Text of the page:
Spicy Roasted Root Vegetables

Spicy Roasted Root Vegetables

Spicy Roasted Root Vegetables

With yesterday being the first day of Spring, I have high hopes for this cold dreary weather to turn itself into something resembling spring pretty darn quick.  I’m ready for “peep-toe” shoes, cut-offs, short sleeves and blazer jackets.  I’m also longing for some springtime foods, like strawberries, something lemon, rhubarb, grilled chicken and some different vegetables.  I’m dreaming of sunny days, flowers poking up thru debris in the garden, buds on the trees and getting my hands dirty in the dirt–not!!

So I jotted down some things on my foods “to-make” list. Things like lemon meringue pie, baked ham with scalloped potatoes, fresh peas, cupcakes with coconut on them……etc.   Then I made this instead.  I’m sure you understand.  Before you take that dive into forbidden territory, you must fortify yourself, get your system ready for what lies ahead.  So I put all my notes into a “Spring is not here yet, but it’s coming” file, and turned to what is available at hand now.


What I had on hand was golden beets and sweet potatoes.  Similar colors, different textures and taste, but both are root vegetables.  So I decided to treat them both the same way.   Anyone who knows anything knows that roasting is the way to go when you want to bring out the natural sweetness in vegetables because their natural sugars get caramelized.  Beets and sweet potatoes are  both loaded with natural sugars, and Gwyneth Paltrow suggested that a light drizzle with good olive oil and some spicy seasonings would turn these vegetables into a dinnertime sensation.   You know what?   She was right!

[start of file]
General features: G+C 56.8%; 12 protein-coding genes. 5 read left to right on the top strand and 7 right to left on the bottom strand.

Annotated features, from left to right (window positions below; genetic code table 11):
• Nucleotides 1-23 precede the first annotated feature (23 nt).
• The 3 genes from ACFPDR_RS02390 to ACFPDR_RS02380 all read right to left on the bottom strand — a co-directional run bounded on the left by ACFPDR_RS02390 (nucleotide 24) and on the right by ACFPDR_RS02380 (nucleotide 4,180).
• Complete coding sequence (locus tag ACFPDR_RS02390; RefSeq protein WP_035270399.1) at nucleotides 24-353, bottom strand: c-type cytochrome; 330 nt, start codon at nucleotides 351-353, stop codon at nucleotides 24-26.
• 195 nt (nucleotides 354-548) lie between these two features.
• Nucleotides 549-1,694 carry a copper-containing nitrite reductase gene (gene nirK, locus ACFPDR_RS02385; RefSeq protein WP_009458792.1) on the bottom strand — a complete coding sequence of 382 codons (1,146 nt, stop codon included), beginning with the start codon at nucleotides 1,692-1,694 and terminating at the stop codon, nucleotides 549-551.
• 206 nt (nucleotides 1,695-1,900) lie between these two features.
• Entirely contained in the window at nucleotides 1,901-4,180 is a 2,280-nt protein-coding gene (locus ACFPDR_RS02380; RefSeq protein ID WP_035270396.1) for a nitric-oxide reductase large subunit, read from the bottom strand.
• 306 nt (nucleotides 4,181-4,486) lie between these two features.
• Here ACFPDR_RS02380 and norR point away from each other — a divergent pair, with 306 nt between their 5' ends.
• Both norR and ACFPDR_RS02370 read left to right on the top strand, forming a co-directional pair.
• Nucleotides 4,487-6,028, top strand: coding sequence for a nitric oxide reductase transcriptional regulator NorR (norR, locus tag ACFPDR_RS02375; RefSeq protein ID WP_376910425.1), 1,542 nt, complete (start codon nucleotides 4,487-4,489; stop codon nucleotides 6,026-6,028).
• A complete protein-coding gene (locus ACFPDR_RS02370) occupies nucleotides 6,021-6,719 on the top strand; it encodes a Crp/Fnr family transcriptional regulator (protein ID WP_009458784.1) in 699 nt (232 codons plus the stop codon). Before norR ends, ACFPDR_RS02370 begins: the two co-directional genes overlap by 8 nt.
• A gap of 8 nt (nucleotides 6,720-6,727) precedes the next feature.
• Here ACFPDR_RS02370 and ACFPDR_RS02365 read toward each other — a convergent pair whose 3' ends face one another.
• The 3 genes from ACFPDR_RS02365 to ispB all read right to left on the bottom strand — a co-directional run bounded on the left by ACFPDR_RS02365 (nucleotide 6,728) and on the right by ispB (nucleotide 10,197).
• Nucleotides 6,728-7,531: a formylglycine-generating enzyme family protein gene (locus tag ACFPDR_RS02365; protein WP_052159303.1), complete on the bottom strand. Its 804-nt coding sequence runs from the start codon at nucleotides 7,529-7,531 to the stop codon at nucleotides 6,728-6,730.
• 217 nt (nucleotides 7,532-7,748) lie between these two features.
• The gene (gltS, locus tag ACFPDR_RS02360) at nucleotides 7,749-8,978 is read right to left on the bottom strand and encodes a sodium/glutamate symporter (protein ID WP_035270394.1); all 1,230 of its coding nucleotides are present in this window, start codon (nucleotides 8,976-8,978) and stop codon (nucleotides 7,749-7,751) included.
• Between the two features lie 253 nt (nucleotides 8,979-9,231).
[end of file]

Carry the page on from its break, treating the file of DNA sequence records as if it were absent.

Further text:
Yield:    Serves 4IMG_6837


  • 1 bunch golden beets, (about 3 med-large size), peeled and cut into wedges.
  • 1 large, or 2 medium sweet potatoes (yams), peeled and cut into wedges or sliced about 1/4-inch thick
  • 2 tablespoons olive oil
  • 1/2 teaspoon cumin
  • 1/2 teaspoon paprika, either sweet or smoky
  • 1/4 teaspoon chili powder
  • 1/4 teaspoon sea salt


1.  Preheat oven to 400*F.  Line a baking sheet with foil, and spray with non-stick spray.

2.  In a large bowl, mix together the spices (cumin, paprika, chili powder, salt).



Isn't this an interesting pattern in the beet?

Isn’t this an interesting pattern in the beet?

Add cut up beets and sweet potatoes.  Drizzle with the olive oil.  Toss lightly to coat evenly with the spices and oil.  Spread into an even layer on the baking sheet.


I kept the two kinds of veggies separate on the baking sheet and also on my serving platter, just for appearance sake.


3.  Roast for 30 minutes, or until they pierce easily with a knife.   Sprinkle with additional salt and pepper if desired.  Serve warm.


More thoughts on the subject:   this is a good spice mixture to have in a little jar ready for use whenever you have root vegetables to cook.  Mix up the combination of veggies.  Think of turnip, parsnips, carrots—I think any of them would be good cooked this way.

SOURCE:    my own imagination


Harvest Pumpkin Scones

Harvest Pumpkin Scones

Harvest Pumpkin Scones

I do love pumpkin!!!  So I’m wondering why it is that I seem to bake with it only in the fall.  I know fall, October and pumpkins just go together, but pumpkin is available- the canned variety–all year long.  Are you like that, too? I think it might be that pumpkin’s bright splash of color matches the vivid colors of autumn around the country.  And as the landscape turns drab, pumpkin is still there giving us a lift.